Critical Thinking Questions
Show graphically that for any tariff, there is an equivalent quota that would give the same result. What would be the difference, then, between the two types of trade barriers? Hint—It is not something you can see from the graph.
From the Work It Out Effects of Trade Barriers, you can see that a tariff raises the price of imports. What is interesting is that the price rises by less than the amount of the tariff. Who pays the rest of the tariff amount? Can you show this graphically?
If trade barriers hurt the average worker in an economy (due to lower wages), why does government create trade barriers?
Why do you think labor standards and working conditions are lower in the low-income countries of the world than in countries like the United States?
How would direct subsidies to key industries be preferable to tariffs or quotas?
How can governments identify good candidates for infant industry protection? Can you suggest some key characteristics of good candidates? Why are industries like computers not good candidates for infant industry protection?
Microeconomic theory argues that it is economically rational (and profitable) to sell additional output as long as the price covers the variable costs of production. How is this relevant to the determination of whether dumping has occurred?
How do you think Americans would feel if other countries began to urge the United States to increase environmental standards?
Is it legitimate to impose higher safety standards on imported goods than exist in the foreign country where the goods were produced?
Why might the unsafe consumer products argument be a more effective strategy, from the perspective of the importing country, than using tariffs or quotas to restrict imports?
Why might a tax on domestic consumption of resources critical for national security be a more efficient approach than barriers to imports?
Why do you think that the GATT rounds and, more recently, WTO negotiations have become longer and more difficult to resolve?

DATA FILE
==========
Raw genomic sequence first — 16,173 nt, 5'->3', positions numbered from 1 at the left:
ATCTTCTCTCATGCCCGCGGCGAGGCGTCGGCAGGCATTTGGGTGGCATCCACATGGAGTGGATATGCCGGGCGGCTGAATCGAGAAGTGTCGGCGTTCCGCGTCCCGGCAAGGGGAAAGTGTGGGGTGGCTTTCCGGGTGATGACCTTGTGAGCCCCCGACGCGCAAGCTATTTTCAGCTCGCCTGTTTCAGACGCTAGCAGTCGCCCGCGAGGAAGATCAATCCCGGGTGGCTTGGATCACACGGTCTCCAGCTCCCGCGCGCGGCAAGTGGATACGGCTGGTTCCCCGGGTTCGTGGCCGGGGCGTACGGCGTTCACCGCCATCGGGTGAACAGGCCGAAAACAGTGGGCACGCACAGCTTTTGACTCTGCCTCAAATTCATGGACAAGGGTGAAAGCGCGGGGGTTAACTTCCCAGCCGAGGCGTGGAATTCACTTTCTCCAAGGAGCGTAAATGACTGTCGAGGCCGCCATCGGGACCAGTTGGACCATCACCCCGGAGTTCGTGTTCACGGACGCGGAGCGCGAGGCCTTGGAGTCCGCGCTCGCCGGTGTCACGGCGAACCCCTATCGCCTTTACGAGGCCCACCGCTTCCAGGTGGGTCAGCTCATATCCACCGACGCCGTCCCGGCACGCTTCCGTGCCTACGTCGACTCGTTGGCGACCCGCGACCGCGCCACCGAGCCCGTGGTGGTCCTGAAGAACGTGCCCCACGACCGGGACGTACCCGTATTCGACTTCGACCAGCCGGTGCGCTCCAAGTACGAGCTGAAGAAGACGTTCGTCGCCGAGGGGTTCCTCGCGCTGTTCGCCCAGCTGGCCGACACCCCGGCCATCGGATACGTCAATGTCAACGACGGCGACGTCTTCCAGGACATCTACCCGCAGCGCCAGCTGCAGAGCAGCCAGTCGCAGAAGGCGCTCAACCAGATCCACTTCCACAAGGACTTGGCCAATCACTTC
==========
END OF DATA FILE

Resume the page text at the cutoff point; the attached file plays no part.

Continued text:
An economic union requires giving up some political autonomy to succeed. What are some examples of what political power countries must give up to be members of an economic union?
What are some examples of innovative products that have disrupted their industries for the better?
In principle, the benefits of international trade to a country exceed the costs, no matter whether the country is importing or exporting. In practice, it is not always possible to compensate the losers in a country—for example, workers who lose their jobs due to foreign imports. In your opinion, does that mean that trade should be inhibited to prevent the losses?
Economists sometimes say that protectionism is the second-best choice for dealing with any particular problem. What they mean is that there is often a policy choice that is more direct or effective for dealing with the problem—a choice that would still allow the benefits of trade to occur. Explain why protectionism is a second-best choice for
- helping workers as a group
- helping industries stay strong
- protecting the environment
- advancing national defense
Trade has income distribution effects. For example, suppose that because of a government-negotiated reduction in trade barriers, trade between Germany and the Czech Republic increases. Germany sells house paint to the Czech Republic. The Czech Republic sells alarm clocks to Germany. Would you expect this pattern of trade to increase or decrease jobs and wages in the paint industry in Germany? The alarm clock industry in Germany? The paint industry in Czech Republic? The alarm clock industry in Czech Republic? What has to happen for there to be no increase in total unemployment in both countries?